Since this is the very first post for DTACS (and I am honoured to be writing it!) I thought I would take the chance to explain a bit more about our aims. Future posts will cover all sorts of information such as legal updates, news, training and employment opportunities and fact sheets on your rights. For now, this is just a bit more about why we created DTACS and just exactly what we hope to achieve…
DTACS was formed by a group of people working in different parts of the transport, legal and disability advocacy networks. We have known each other for a long time and all share the feeling that the pace of change in providing fully accessible transport is too slow.
There are undoubtedly a small number of transport providers who are making huge efforts to provide an accessible, customer focused service but for too many passengers, taking a journey by bus, taxi or minicab is a complete lottery.
Whilst education, training and advocacy are critical to making things better, we believe there will always be a need for enforcement and legal action. Enforcement of discrimination law is complicated and we know it places huge pressure on individuals. Enforcement of criminal law is haphazard and varies widely across the country.
To fix these problems, DTACS aims to do two things:
The first is to provide a single point of contact for bus, taxi and minicab complaints. This will help us to map and to demonstrate the true scale of the issue. With this information in one place we will have a much better chance of doing something positive about it. We will not be dealing with any other forms of transport yet. This is because there are already great organisations dealing with these issues with far more experience in these sectors than we have. We stick to what we know which means we can help and not hinder.
We know a lot of people don’t want to take formal action in court, and so we offer a range of alternatives to try to resolve issues quickly, effectively and with the minimum of stress possible.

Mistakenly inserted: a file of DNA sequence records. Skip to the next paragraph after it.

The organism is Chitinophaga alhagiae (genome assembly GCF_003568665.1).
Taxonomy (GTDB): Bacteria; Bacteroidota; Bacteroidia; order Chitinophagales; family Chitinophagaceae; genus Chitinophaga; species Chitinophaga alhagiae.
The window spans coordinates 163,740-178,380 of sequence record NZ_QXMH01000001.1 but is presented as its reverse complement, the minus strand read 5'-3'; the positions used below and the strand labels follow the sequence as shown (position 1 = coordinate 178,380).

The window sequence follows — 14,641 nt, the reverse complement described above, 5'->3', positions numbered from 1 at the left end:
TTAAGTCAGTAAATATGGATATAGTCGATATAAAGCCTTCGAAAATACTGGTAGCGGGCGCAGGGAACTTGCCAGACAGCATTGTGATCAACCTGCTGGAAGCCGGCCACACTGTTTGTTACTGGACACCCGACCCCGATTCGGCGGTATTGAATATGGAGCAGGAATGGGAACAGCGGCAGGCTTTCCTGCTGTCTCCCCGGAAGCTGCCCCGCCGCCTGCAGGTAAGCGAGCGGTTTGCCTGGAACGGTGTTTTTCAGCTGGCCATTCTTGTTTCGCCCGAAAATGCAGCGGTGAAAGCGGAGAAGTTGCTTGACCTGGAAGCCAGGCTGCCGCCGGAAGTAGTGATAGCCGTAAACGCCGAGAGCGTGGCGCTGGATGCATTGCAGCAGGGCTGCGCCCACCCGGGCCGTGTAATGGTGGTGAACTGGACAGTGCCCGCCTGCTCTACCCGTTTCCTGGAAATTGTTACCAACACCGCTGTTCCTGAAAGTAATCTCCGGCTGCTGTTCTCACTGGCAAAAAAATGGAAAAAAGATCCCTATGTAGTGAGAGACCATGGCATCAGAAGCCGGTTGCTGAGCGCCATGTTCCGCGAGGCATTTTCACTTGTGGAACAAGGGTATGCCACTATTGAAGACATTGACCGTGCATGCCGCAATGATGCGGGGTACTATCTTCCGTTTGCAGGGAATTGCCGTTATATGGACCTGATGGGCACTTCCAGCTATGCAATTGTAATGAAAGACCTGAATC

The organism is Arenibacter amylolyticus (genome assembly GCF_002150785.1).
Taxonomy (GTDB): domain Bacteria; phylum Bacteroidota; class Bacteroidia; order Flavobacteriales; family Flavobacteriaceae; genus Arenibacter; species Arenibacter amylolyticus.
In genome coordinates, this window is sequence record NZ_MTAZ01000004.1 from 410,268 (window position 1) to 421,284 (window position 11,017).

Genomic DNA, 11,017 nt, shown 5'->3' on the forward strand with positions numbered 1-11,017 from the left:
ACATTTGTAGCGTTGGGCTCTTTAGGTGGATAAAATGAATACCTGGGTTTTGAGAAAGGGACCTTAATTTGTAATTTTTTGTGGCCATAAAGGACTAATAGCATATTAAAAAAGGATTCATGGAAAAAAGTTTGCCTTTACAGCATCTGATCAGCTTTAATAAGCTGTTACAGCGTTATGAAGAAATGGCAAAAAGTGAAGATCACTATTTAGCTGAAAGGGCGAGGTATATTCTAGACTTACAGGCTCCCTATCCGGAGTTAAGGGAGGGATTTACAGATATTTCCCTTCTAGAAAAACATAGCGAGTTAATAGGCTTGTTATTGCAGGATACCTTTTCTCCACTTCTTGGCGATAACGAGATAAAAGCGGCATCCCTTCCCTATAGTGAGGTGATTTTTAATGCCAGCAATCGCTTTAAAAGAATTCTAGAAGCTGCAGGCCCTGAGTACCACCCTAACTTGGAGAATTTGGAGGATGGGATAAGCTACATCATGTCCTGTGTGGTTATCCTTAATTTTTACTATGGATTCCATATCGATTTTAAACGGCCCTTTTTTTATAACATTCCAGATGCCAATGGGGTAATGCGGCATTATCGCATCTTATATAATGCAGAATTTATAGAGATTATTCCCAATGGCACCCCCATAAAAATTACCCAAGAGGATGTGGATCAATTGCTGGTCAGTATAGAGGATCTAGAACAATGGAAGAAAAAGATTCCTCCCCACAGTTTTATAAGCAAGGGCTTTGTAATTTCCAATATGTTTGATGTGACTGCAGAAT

The second aim of DTACS is to offer professional investigation services to make sure crimes and acts of discrimination are dealt with thoroughly and that victims can access justice if they chose to do so. We know a lot of people don’t want to take formal action in court, and so we offer a range of alternatives to try to resolve issues quickly, effectively and with the minimum of stress possible. If people do feel that they want to go to court, we can assist by putting them in contact with experienced lawyers who understand the issues and the aims of DTACS.
DTACS is about offering people the opportunity to tell their side of the story
We are experts who understand the issues and the law and we can provide the support needed to report issues effectively. DTACS is about guiding people to make sure they are fully aware of all of their options to obtain justice. And DTACS is about providing people with the skills to protect themselves, to gather evidence and challenge criminal and discriminatory behaviour. We are not a charity and are not funded by other organisations. This means we are completely independent and can always act in the best interests of our clients.
Of course, there is a cost to this investigation and advice service but we try to cover that cost as far as we can by providing training, selling specialist camera and audio equipment that helps people to protect themselves, and by offering consultancy services to businesses who want to improve their service. Some of our services are free of charge. Where we do charge, for example, to investigate an incident and gather evidence, we keep the price as low as possible to make sure as many people as possible can access our service and obtain justice.
We are at the very beginning of this journey. As we grow, we hope we can provide opportunity for more disabled people to join us and to become their own boss by offering the DTACS service in their home region. We will offer training to make sure that people can fulfil their potential and have an interesting career as an investigator of criminal offences and civil wrongs. If you are interested in finding out more about this now, please get in touch using the email address firstname.lastname@example.org
Thank you for visiting our site. Thank you for reading this first post. Please tell your friends and family and colleagues about the service. There is real strength in numbers and we do hope that by focussing our efforts we can finally start to make a real difference.